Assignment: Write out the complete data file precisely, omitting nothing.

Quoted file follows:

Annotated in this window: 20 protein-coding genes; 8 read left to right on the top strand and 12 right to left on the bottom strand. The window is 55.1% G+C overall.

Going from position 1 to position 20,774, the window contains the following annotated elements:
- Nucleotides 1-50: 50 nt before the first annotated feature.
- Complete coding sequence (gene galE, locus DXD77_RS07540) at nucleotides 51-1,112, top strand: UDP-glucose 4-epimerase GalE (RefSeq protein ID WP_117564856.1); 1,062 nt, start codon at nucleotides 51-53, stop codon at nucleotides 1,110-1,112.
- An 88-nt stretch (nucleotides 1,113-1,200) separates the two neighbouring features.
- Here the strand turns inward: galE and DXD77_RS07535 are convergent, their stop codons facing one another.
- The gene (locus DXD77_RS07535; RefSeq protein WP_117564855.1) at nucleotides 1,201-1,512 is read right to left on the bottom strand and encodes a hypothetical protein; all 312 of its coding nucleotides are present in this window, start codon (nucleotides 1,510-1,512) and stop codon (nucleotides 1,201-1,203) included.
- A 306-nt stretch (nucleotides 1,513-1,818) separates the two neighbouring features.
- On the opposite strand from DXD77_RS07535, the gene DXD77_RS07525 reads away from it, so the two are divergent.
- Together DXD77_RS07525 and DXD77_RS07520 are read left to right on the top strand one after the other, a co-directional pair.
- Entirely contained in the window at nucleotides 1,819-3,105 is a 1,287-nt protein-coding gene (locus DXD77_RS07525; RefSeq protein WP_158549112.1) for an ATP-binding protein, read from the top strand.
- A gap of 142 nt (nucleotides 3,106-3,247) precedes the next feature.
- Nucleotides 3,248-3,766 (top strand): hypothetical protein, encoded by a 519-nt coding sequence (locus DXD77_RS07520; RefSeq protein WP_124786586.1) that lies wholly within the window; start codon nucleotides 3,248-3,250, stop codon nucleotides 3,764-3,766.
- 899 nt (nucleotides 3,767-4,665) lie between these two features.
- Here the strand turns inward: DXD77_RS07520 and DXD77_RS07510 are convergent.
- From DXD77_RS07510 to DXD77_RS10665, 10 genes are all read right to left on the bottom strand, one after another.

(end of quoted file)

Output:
Annotated in this window: 20 protein-coding genes; 8 read left to right on the top strand and 12 right to left on the bottom strand. The window is 55.1% G+C overall.

Going from position 1 to position 20,774, the window contains the following annotated elements:
- Nucleotides 1-50: 50 nt before the first annotated feature.
- Complete coding sequence (gene galE, locus DXD77_RS07540) at nucleotides 51-1,112, top strand: UDP-glucose 4-epimerase GalE (RefSeq protein ID WP_117564856.1); 1,062 nt, start codon at nucleotides 51-53, stop codon at nucleotides 1,110-1,112.
- An 88-nt stretch (nucleotides 1,113-1,200) separates the two neighbouring features.
- Here the strand turns inward: galE and DXD77_RS07535 are convergent, their stop codons facing one another.
- The gene (locus DXD77_RS07535; RefSeq protein WP_117564855.1) at nucleotides 1,201-1,512 is read right to left on the bottom strand and encodes a hypothetical protein; all 312 of its coding nucleotides are present in this window, start codon (nucleotides 1,510-1,512) and stop codon (nucleotides 1,201-1,203) included.
- A 306-nt stretch (nucleotides 1,513-1,818) separates the two neighbouring features.
- On the opposite strand from DXD77_RS07535, the gene DXD77_RS07525 reads away from it, so the two are divergent.
- Together DXD77_RS07525 and DXD77_RS07520 are read left to right on the top strand one after the other, a co-directional pair.
- Entirely contained in the window at nucleotides 1,819-3,105 is a 1,287-nt protein-coding gene (locus DXD77_RS07525; RefSeq protein WP_158549112.1) for an ATP-binding protein, read from the top strand.
- A gap of 142 nt (nucleotides 3,106-3,247) precedes the next feature.
- Nucleotides 3,248-3,766 (top strand): hypothetical protein, encoded by a 519-nt coding sequence (locus DXD77_RS07520; RefSeq protein WP_124786586.1) that lies wholly within the window; start codon nucleotides 3,248-3,250, stop codon nucleotides 3,764-3,766.
- 899 nt (nucleotides 3,767-4,665) lie between these two features.
- Here the strand turns inward: DXD77_RS07520 and DXD77_RS07510 are convergent.
- From DXD77_RS07510 to DXD77_RS10665, 10 genes are all read right to left on the bottom strand, one after another.